This Just In

8 Top Takeaways on the Future of In-Person Events

Sue Pelletier, Senior Editor

At a recent online town hall, the Association Forum and the Meetings Mean Business Coalition (MMBC) pulled together an all-star lineup of industry powerhouses to talk about what the future of live events will look like once we get back to meeting in person post-COVID-19.

The events industry is one of many that have been “truly shaken to the core,” said town hall moderator and Association Forum President and CEO Michelle Mason. That’s why, she added, “It’s important for us to have a conversation on what’s happening in our world,” beginning with a quick recap by Caesars Entertainment Chief Sales Officer Michael Massari on MMBC’s focus in recent days, which has been “on securing relief for the industry and, more importantly, gaining permission to operate meetings and events.”

Here are eight top takeaways from the discussion:

  1. Live events are still happening now — and there’s much we can learn from the safety protocols already in place. John Rissi, Senior Vice President, Operations, PSAV, reminded the panel and the audience that in-person events actually are still happening now, though they are generally small in scope. “From August to November, we executed 16,000 face-to-face meetings,” he said, adding that probably 60% of those were for fewer than 25 people. Citing PSAV’s Meet Safe program, he said, “If we can address the number one concern about how you do it safely, people do want to meet face to face.”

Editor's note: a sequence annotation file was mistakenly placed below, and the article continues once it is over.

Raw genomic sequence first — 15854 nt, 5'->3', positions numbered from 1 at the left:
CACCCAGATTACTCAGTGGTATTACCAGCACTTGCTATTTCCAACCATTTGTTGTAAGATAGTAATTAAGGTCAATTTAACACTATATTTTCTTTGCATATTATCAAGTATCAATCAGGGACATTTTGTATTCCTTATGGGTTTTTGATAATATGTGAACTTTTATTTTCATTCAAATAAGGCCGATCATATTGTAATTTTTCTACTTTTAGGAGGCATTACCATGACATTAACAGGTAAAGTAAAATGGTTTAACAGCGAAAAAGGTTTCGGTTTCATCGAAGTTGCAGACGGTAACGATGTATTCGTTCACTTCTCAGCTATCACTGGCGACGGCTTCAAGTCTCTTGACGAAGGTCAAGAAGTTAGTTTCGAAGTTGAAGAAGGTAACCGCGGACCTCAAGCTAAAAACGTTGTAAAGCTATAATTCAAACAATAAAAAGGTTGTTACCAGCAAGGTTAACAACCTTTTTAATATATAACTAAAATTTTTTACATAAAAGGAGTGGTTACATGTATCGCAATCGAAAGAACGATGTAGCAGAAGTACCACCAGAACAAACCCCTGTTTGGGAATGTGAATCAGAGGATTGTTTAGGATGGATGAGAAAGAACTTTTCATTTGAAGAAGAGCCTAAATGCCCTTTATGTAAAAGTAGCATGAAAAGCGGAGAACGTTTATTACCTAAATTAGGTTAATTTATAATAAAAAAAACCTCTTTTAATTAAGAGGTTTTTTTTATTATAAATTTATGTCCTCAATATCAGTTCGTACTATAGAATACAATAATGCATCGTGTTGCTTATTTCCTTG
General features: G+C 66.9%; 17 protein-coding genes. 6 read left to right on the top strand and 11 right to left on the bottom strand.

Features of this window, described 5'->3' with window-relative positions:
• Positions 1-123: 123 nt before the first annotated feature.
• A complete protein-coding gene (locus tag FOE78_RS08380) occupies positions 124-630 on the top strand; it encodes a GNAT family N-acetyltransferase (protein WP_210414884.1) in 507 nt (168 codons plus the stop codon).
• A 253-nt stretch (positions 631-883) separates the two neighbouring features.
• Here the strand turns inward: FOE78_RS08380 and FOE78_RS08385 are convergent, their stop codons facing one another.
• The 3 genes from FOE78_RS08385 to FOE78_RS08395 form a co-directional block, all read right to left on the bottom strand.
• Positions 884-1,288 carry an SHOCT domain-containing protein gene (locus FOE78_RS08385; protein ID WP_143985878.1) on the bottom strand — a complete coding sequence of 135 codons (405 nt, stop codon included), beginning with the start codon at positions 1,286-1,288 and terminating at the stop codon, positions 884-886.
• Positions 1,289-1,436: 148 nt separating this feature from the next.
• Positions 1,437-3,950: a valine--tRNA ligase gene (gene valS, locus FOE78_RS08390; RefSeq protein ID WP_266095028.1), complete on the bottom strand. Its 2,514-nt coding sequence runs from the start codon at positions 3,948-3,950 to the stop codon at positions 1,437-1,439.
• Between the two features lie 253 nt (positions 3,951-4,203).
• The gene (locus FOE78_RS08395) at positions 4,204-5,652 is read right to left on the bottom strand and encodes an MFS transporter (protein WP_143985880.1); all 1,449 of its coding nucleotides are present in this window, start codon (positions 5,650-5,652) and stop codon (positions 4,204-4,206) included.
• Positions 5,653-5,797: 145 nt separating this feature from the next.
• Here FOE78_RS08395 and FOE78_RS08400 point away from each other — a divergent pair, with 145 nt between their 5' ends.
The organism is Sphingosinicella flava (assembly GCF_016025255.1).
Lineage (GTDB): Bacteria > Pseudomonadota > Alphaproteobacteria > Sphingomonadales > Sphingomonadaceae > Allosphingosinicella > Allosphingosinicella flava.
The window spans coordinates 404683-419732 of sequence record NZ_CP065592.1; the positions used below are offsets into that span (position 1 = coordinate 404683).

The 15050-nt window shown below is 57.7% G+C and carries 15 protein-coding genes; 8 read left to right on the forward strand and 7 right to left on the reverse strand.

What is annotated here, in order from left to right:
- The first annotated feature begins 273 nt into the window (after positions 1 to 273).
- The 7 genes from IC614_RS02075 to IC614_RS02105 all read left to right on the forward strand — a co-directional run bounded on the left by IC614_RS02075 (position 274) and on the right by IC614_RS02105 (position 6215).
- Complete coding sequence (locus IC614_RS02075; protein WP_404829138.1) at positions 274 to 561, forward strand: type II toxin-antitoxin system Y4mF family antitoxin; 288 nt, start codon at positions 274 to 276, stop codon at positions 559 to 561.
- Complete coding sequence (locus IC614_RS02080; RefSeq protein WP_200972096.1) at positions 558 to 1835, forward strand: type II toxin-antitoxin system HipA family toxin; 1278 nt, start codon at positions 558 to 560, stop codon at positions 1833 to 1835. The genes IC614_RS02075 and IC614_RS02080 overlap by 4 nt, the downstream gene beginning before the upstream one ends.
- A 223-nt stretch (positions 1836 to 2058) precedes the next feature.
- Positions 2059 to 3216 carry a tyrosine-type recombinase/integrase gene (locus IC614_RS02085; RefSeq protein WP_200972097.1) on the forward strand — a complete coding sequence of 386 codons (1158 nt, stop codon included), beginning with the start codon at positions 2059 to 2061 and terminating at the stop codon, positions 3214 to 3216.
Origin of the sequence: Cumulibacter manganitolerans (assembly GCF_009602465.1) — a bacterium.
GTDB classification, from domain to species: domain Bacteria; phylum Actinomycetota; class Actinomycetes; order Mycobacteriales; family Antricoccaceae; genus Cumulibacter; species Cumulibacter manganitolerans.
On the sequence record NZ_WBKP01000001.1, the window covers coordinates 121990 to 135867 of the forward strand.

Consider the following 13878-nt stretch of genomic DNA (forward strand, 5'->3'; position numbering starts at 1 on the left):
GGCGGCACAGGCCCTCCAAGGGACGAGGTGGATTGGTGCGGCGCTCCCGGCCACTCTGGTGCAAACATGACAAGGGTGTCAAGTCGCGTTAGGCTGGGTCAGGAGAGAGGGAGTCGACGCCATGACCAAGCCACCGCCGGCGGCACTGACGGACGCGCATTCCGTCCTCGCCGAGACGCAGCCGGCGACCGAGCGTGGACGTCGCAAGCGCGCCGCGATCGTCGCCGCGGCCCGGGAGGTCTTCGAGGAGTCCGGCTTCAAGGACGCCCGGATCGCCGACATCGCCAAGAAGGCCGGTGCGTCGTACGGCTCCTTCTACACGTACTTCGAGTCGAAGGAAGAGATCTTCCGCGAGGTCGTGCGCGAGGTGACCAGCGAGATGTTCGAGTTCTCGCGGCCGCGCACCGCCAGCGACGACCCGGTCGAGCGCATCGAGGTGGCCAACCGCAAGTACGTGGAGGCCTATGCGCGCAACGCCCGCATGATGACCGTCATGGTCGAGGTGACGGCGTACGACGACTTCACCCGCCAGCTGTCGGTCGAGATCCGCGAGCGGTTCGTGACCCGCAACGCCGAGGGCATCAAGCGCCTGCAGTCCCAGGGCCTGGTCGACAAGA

2. Live events will be back — but maybe not until Q3 2021. “Nothing excites us more than the prospect of meeting physically in person again, but that’s going to be a while” due to the timing of the vaccine rollout, said Paul Pomerantz, CEO, American Society of Anesthesiologists. Like other associations, his shifted to a virtual format for its 2020 fall annual meeting. He anticipates that early 2021 meetings will also be virtual, with a slow emergence of smaller meetings first, then larger in-person events in the second half of 2021 and into 2022.
  3. When they do come back, in-person events may be different from what they were pre-pandemic. While his organization’s fall 2021 meeting likely will be able to go on as an in-person event, it may be “not at the size we’re accustomed to,” said Pomerantz. Having learned from experience in going virtual just how much that can expand a meeting’s reach, especially internationally, look for future events to contain a hybrid component, panelists said. Not to worry, including a virtual component should only increase the attractiveness of in-person events, he added. “They will have multiple pathways for the education, but the real opportunities of networking, connecting with people and building their careers is going to happen at the live event.” Massari added, “We should embrace hybrid because it broadens the tent. It’s a great funnel for in-person events.”